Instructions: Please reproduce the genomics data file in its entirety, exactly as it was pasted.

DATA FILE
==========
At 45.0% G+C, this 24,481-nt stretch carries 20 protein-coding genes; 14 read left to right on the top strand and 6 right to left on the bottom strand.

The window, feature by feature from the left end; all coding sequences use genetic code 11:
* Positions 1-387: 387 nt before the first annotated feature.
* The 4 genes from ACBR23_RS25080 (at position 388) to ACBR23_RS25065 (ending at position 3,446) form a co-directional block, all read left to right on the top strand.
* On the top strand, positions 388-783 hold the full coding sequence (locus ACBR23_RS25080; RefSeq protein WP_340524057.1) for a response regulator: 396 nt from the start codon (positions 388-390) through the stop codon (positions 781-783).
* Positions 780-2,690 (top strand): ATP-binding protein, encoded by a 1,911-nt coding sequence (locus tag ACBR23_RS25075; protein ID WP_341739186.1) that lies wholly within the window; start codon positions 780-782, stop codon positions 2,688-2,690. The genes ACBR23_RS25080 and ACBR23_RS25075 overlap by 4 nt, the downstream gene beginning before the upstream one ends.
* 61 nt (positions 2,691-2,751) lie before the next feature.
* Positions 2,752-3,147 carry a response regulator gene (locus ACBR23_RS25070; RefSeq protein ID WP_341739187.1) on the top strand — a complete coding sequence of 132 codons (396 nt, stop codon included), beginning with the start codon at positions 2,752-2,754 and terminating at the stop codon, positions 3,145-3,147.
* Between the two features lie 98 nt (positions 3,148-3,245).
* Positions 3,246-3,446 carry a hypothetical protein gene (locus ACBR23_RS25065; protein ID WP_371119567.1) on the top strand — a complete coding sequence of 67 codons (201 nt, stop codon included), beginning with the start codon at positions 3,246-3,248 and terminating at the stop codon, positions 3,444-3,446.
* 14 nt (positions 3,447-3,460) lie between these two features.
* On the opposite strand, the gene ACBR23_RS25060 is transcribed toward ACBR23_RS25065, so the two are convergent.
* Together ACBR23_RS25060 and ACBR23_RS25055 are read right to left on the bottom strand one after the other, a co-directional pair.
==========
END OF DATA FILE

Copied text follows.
At 45.0% G+C, this 24,481-nt stretch carries 20 protein-coding genes; 14 read left to right on the top strand and 6 right to left on the bottom strand.

The window, feature by feature from the left end; all coding sequences use genetic code 11:
* Positions 1-387: 387 nt before the first annotated feature.
* The 4 genes from ACBR23_RS25080 (at position 388) to ACBR23_RS25065 (ending at position 3,446) form a co-directional block, all read left to right on the top strand.
* On the top strand, positions 388-783 hold the full coding sequence (locus ACBR23_RS25080; RefSeq protein WP_340524057.1) for a response regulator: 396 nt from the start codon (positions 388-390) through the stop codon (positions 781-783).
* Positions 780-2,690 (top strand): ATP-binding protein, encoded by a 1,911-nt coding sequence (locus tag ACBR23_RS25075; protein ID WP_341739186.1) that lies wholly within the window; start codon positions 780-782, stop codon positions 2,688-2,690. The genes ACBR23_RS25080 and ACBR23_RS25075 overlap by 4 nt, the downstream gene beginning before the upstream one ends.
* 61 nt (positions 2,691-2,751) lie before the next feature.
* Positions 2,752-3,147 carry a response regulator gene (locus ACBR23_RS25070; RefSeq protein ID WP_341739187.1) on the top strand — a complete coding sequence of 132 codons (396 nt, stop codon included), beginning with the start codon at positions 2,752-2,754 and terminating at the stop codon, positions 3,145-3,147.
* Between the two features lie 98 nt (positions 3,148-3,245).
* Positions 3,246-3,446 carry a hypothetical protein gene (locus ACBR23_RS25065; protein ID WP_371119567.1) on the top strand — a complete coding sequence of 67 codons (201 nt, stop codon included), beginning with the start codon at positions 3,246-3,248 and terminating at the stop codon, positions 3,444-3,446.
* 14 nt (positions 3,447-3,460) lie between these two features.
* On the opposite strand, the gene ACBR23_RS25060 is transcribed toward ACBR23_RS25065, so the two are convergent.
* Together ACBR23_RS25060 and ACBR23_RS25055 are read right to left on the bottom strand one after the other, a co-directional pair.